I wrote about one of them yes­ter­day — geo­log­ic haz­ards research.

Seat­tle, King Coun­ty, and oth­er pop­u­lous juris­dic­tions in the state’s urban core have man­aged to par­tial­ly lib­er­ate them­selves from the jaws of I‑695 and I‑747 by approv­ing a mas­sive num­ber of local levies designed to fund every­thing from libraries, parks, and hos­pi­tals to mass tran­sit and preschool.

Rur­al com­mu­ni­ties, on the oth­er hand, have not. They’re still chok­ing even today. O’Sul­li­van’s sto­ry right­ly devotes some ink to their plight:

Since 2011, Asotin Coun­ty Health Admin­is­tra­tor Brady Wood­bury has watched his staff of more than a dozen dwin­dle to six. The same staffers mak­ing calls for COVID-19 con­tact trac­ing must also still han­dle inspec­tions and respons­es for sep­tic systems.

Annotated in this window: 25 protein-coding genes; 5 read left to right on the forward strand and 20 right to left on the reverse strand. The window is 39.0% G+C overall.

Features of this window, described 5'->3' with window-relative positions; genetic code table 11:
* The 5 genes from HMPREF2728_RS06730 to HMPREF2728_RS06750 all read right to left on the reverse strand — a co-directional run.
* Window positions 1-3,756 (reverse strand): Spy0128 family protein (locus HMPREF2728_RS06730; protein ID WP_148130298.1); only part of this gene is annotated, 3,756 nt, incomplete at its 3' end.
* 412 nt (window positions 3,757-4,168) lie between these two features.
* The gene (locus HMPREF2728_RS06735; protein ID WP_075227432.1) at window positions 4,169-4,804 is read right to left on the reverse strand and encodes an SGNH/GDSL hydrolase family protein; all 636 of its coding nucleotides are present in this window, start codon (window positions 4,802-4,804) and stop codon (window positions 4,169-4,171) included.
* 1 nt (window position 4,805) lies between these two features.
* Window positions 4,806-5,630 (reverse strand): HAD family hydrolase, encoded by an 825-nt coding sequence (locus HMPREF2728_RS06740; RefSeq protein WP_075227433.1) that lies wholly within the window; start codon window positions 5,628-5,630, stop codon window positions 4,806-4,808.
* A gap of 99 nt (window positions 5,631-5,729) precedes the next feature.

“Con­tact trac­ing stayed the pri­or­i­ty, but once you got enough, you break off and go get an inspec­tion done,” said Wood­bury. If a sep­tic sys­tem sud­den­ly failed, he added, “we had to stop con­tact tracing.”

Okanogan Coun­ty Pub­lic Health over the years lost out­reach staff who con­nect with agri­cul­tur­al employ­ees — which include Mex­i­can guest work­ers — who work with apples, cher­ries and pears, said Health Offi­cer James Wallace.

“And we suf­fered because of it, we want­ed to test more peo­ple, test our farm­work­ers, pro­vide more com­mu­ni­ca­tion and edu­ca­tion as soon as this pan­dem­ic hit,” said Wallace.

“And because we didn’t have the fund­ing and didn’t have the peo­ple we were behind the ball on that.”

Empha­sis is mine. With any pub­lic ser­vice, capac­i­ty and effec­tive­ness (the abil­i­ty to pro­vide what the peo­ple need) will always be con­tin­gent upon fund­ing. Always.

That’s because, con­trary to what Tim Eyman wants peo­ple to believe, you can’t get some­thing for noth­ing. The wide­spread waste, fraud, and abuse the right wing talks about sim­ply does­n’t exist. All they have are unrep­re­sen­ta­tive anec­dotes (some of which are urban leg­ends, not even real stories).